Yavi dealt him a blow to the head, and he fell to the side of the desk, unconscious. Yavi took the man’s keys, unlocked and carefully swung open the door. The unpleasant aroma of mildew, sweat, and urine wafted over them, and Jiandra cringed at the thought of Yajna being trapped down there. No guards were in sight, so they pulled their hoods low over their faces and hurried along the long row of bars until they came to Yajna’s cell. Yajna swung open his door when he saw them and stepped out, smiling. It pained her to see his handsome face purpled with bruises and streaked with dry, crusted blood, but before she could say or do anything, a guard appeared at the entrance to the long passageway.
“Help, help! We have invaders!”
“Give Yajna his bow,” Yavi ordered Jiandra, then ran to silence the shouting guard.
Jiandra removed the bow and arrows from her back and Yajna slung them over his shoulder with a quick, practiced movement, surveying her leather attire with an appreciative grin. “I didn’t know if I would ever see you again.”
“Hold still.” She reached up and touched his face, focusing Healing.
When she was done, he swept her into his powerful arms, lifting her in his embrace, and she planted three quick, eager kisses on his chiseled jaw. He released her, smiling, then grabbed her hand and pulled her with him toward the reception desk where Yavi was waiting.

Once I've got the action and adventure plot going strong, it has to build and build to a breaking point, an "all is lost" and "how will they ever survive this" moment, and then...ahh, the Satisfying Ending. The Happy Ever After that we romance readers love with every fiber of our beings.

So, that wraps up my Romance Rules. I do my best to obey them when I write, because I'm telling myself the story while I'm writing it for you, and I want it to be great.

Sunday, January 10, 2016

Romance Rule #4 - It's All In The Sexual Tension

I don't know...maybe this IS sexy.
Here's what I mean. Great romance novels, in my opinion, build up sexual tension gradually but steadily. You have your delicious hero (Rule #1) and your likable heroine (Rule #2) together in a lot of scenes (Rule #3,) and in every one of them, that tension is getting tighter. They don't jump into bed together right away (although in many romances, they do) because it's hard to build up a second round of anticipation as strong as that first one is. Instead of jumping right into the sack, they notice little things about each other, they share experiences, they grow closer emotionally, they have little flirtations, brief touches, etc. Ideally, I as the reader want to be waiting breathlessly for them to get it on.

In my view, a romance novel can make two mistakes in this arena. Sex Too Soon, as mentioned above, or it happens at the right time, but it's an Unsatisfying Sex Scene. Or worse, a Sex Scene That Makes Me Cringe instead of sigh. In the Unsatisfying category: 1) Sex scene was too short/abrupt. 2) There was no foreplay. 3) Man does not seem to know what turns on a woman (or maybe just this woman?) and only goes for his own pleasure. In the Sex Scene That Makes Me Cringe category: 1) Man is hairy. 2) Man says, "spread your legs." 3) Man shapeshifts into a bird. 4) Biting. (Those are all real examples from romances I've read.) Now, there are of course a whole bunch of categories of both romance and erotica out there with huge followings, where things that make me cringe are exactly the things other readers are looking for. Call me old fashioned I guess.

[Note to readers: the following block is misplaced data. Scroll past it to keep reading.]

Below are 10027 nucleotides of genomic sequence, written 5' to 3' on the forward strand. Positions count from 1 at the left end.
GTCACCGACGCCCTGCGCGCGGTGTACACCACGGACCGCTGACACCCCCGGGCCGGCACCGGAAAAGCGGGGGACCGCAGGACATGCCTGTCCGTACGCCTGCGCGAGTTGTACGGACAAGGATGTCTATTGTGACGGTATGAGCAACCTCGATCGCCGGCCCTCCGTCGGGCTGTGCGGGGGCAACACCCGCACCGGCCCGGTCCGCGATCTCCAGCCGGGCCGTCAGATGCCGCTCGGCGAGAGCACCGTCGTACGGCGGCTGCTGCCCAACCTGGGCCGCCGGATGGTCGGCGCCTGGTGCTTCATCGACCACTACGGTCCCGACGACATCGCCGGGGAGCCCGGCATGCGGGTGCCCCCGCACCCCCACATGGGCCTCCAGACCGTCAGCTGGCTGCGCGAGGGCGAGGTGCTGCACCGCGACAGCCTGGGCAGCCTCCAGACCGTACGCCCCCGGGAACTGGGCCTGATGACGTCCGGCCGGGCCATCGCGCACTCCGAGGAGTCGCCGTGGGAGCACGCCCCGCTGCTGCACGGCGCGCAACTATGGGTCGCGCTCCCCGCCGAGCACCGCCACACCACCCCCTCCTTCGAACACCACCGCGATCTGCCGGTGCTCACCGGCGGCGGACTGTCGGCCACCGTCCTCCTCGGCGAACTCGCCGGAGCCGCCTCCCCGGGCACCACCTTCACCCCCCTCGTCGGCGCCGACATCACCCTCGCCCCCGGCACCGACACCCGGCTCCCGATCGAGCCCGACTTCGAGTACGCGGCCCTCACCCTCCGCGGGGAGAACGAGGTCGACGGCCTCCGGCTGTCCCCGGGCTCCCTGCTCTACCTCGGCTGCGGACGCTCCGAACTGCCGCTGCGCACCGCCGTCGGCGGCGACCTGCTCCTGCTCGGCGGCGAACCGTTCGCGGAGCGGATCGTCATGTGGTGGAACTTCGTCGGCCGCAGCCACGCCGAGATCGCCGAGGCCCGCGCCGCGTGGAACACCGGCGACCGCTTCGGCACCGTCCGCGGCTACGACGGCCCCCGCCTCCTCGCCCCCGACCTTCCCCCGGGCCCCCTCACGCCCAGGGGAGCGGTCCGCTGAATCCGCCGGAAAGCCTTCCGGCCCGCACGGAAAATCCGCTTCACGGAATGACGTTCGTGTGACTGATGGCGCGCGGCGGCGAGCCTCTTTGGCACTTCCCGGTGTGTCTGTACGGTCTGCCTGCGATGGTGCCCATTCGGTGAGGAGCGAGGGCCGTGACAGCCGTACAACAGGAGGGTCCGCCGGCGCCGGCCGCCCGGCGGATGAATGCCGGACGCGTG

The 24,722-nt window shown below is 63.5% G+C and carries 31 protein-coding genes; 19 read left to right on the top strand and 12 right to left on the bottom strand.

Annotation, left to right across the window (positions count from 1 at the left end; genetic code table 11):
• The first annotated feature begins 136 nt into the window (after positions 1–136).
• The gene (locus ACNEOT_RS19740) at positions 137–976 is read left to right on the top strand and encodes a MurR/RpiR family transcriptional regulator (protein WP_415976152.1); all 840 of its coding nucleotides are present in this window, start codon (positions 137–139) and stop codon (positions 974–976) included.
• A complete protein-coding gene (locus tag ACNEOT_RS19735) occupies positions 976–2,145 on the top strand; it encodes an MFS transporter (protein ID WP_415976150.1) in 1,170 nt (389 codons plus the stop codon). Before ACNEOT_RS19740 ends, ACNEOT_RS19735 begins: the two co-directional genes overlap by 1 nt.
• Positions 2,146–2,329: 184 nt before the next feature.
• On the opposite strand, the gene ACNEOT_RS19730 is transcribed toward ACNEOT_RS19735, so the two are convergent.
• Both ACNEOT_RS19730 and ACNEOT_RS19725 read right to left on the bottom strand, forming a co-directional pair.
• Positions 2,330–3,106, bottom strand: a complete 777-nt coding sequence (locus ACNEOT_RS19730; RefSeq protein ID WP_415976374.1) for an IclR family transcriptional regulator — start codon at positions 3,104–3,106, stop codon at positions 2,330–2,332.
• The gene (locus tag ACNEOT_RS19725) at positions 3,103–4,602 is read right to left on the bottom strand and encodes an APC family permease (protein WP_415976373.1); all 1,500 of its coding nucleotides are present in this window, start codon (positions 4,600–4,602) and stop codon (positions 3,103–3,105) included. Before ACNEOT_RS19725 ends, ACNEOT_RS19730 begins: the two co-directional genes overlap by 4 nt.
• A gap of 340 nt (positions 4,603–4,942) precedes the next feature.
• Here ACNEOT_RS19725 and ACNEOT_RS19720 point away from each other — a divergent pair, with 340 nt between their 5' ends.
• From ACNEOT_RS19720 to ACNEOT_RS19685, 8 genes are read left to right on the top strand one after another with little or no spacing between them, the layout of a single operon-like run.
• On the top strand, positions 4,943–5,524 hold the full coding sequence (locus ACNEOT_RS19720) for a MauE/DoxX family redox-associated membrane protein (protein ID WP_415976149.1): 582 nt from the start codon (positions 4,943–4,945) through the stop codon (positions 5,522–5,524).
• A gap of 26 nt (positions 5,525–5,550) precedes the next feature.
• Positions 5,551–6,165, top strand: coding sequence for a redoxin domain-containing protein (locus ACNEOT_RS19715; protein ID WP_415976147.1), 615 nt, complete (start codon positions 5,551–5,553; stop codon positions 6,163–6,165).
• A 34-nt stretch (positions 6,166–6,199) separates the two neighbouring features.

To me, it's the tiniest things that can build massive sexual tension. Here's an example from The Omaja Stone:

“Keep quiet,” he whispered roughly near her ear. “There’s a soldier nearby.”
Jiandra recognized Yajna’s voice and nodded. With a lithe movement, he reached behind her to grab Otto’s reins, then led him along with Jiandra quickly through the trees, around to the rear of the cottage.
In a few moments they came to a creek, and he led Otto to it for a drink. He patted and stroked the horse’s neck as he dipped his tongue into the water. Otto paused in his drinking to nudge him affectionately with his nose.
“He likes you,” Jiandra whispered softly.
“Yes. I used to train horses back home in Nandala. This one is a good boy, and you handle him well.”
She blushed a little. “Oh, I doubt that.”
“It’s true. I don’t give compliments frivolously.”
She pressed her lips together and studied his profile. “Gods, you gave me a fright back there. I am glad you're all right, though.”
He glanced up at her, his expression unreadable. She stared at his angular jaw and chiseled features. His exotic silver eyes were rather striking, and he was flat-out gorgeous, despite his grim demeanor. She cleared her throat. “And the others? Are they all right?”

Now of course I like these types of subtleties (her noticing how her horse responds to him, which gives you a little foreshadowing of how she might respond to him :-)) since I wrote it. But I wrote it that way because the greatest romance novels I've read do that same.

Let me know your thoughts on this topic, if you dare, in the comments below!